Thomas suggests watching the cows and looking at forages. “I don’t think ration balancing is rocket science in most instances. We can tweak things for a bit more milk or a more economical ration without losing milk, but it is all the other things that really matter,” he says. Nutrition includes forage quality (harvest time, chop length, storage, feed out/mixing), cow comfort (stalls, bedding, overcrowding, heat abatement), water access/quality, social groups, time budget and overall management.
Van Saun agrees that the ideal, though not practical, diagnostic scenario would be to watch the cows throughout the entire day to understand just how they interact with feeding management and the environment. “In my experience, many times it is not a nutritional formulation problem but more of an environmental or feeding management issue,” he says.
How often should you monitor different aspects of the nutrition program? It depends. Van Saun says if silage quality has been identified as a potential risk in a problem, then it might be evaluated two to three times per week over a period of time. Moisture content might be monitored twice per week. “If I am monitoring particle size or nutrient content,” Van Saun says, “I might only take samples when changes are observed or when we know a different cutting or field of the stored forage has been started.”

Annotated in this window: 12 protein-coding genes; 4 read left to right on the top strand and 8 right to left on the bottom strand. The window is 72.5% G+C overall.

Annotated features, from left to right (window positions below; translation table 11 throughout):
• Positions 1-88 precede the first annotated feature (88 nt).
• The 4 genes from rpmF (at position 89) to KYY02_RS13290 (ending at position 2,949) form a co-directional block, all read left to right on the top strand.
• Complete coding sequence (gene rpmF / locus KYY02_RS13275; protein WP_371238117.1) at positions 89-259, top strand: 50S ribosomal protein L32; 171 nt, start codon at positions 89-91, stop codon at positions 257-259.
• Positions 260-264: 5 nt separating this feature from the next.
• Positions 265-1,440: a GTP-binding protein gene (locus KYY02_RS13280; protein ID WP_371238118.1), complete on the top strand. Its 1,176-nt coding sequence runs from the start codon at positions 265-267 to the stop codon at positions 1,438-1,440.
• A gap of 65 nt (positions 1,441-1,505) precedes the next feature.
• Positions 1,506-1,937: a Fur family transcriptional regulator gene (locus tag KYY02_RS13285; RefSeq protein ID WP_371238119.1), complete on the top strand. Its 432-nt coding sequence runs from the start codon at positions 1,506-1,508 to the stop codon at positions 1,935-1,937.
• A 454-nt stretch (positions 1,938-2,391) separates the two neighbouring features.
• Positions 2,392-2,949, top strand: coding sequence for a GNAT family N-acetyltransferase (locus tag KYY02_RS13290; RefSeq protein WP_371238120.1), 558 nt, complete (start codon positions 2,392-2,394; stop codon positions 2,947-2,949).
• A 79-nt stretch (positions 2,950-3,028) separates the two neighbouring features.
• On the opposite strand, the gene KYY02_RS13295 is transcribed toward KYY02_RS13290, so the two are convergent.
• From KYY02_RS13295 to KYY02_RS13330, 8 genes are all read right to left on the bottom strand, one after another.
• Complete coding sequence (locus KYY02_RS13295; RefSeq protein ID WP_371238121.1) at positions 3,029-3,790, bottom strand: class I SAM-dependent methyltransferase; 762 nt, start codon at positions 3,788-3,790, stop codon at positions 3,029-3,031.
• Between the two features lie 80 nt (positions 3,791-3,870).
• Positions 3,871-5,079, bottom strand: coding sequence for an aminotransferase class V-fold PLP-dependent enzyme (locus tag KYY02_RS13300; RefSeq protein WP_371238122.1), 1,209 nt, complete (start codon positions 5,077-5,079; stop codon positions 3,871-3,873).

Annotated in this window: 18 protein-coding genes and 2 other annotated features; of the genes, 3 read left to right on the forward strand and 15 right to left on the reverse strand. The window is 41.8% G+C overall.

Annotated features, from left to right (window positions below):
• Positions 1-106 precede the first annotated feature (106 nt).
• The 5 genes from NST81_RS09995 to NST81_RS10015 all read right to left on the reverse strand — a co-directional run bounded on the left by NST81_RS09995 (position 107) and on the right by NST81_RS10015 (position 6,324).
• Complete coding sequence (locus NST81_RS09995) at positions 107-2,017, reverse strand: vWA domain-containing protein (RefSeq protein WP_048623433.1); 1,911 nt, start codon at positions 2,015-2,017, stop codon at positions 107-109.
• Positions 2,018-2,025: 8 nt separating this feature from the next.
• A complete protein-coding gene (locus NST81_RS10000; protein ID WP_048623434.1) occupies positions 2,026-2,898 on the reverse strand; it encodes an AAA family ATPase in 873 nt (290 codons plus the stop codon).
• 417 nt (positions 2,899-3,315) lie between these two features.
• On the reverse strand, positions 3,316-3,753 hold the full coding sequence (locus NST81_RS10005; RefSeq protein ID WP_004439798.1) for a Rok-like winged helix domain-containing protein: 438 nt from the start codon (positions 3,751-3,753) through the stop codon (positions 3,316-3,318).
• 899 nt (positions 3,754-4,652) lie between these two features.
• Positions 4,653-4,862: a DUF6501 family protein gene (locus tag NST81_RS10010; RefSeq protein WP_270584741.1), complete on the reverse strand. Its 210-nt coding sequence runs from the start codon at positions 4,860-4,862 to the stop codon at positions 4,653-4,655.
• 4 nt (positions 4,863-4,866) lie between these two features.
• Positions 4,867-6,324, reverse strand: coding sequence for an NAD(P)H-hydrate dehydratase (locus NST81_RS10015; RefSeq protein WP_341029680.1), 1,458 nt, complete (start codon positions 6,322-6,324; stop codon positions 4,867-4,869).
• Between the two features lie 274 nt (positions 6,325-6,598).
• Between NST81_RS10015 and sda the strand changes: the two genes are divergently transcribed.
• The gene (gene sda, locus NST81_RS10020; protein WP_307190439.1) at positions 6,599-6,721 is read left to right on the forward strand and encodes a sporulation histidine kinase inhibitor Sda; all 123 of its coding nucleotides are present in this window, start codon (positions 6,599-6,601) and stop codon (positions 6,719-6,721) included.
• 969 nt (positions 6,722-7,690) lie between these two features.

Work with nutritionists
When practitioners and nutritionists work together, the client and the cows benefit greatly, as well as the practitioner and nutritionist. “The dairy practitioner really does not have the time to be formulating diets, but based on their integrative knowledge of physiology, pathology, and other disciplines, they are positioned best to provide a monitoring service to the quality of the nutrition program,” Van Saun explains.
The practitioner then can provide a non-biased assessment of the nutrition program and direct necessary information to the nutritionist to make appropriate modifications. “To get this to work well, egos need to be left behind and a working, trusting relationship needs to be cultured between practitioner and nutritionist,” he adds. “This is not always easy, but the client needs to ensure this happens.”
The relationship between the veterinarian and nutritionist is vital to solve herd-health and nutrition problems. “I have excellent relationships with most of the local nutritionists,” Thomas says. “Almost all important diseases of dairy cows are nutrition-related; so it’s important for the veterinarian to work with nutritionists.”
Silage diagnostic tools
It’s important for the dairy practitioner to be comfortable using silage monitoring tools and their interpretation. Practitioners should discuss the range of monitoring possibilities with their clients to find the right fit. “This is a win-win situation in my mind as it provides more service by the veterinarian and focuses on disease prevention for the client,” Van Saun says.
Ensiled forages are the most common feeds used on the dairy farm due to their lower total harvesting and storage nutrient losses, but they are also the most variable feeds on the farm. As a result, they are often the source of feeding-based problems. Van Saun presented the following information on identifying potential problems with ensiled feeds at the 2007 North American Veterinary Conference.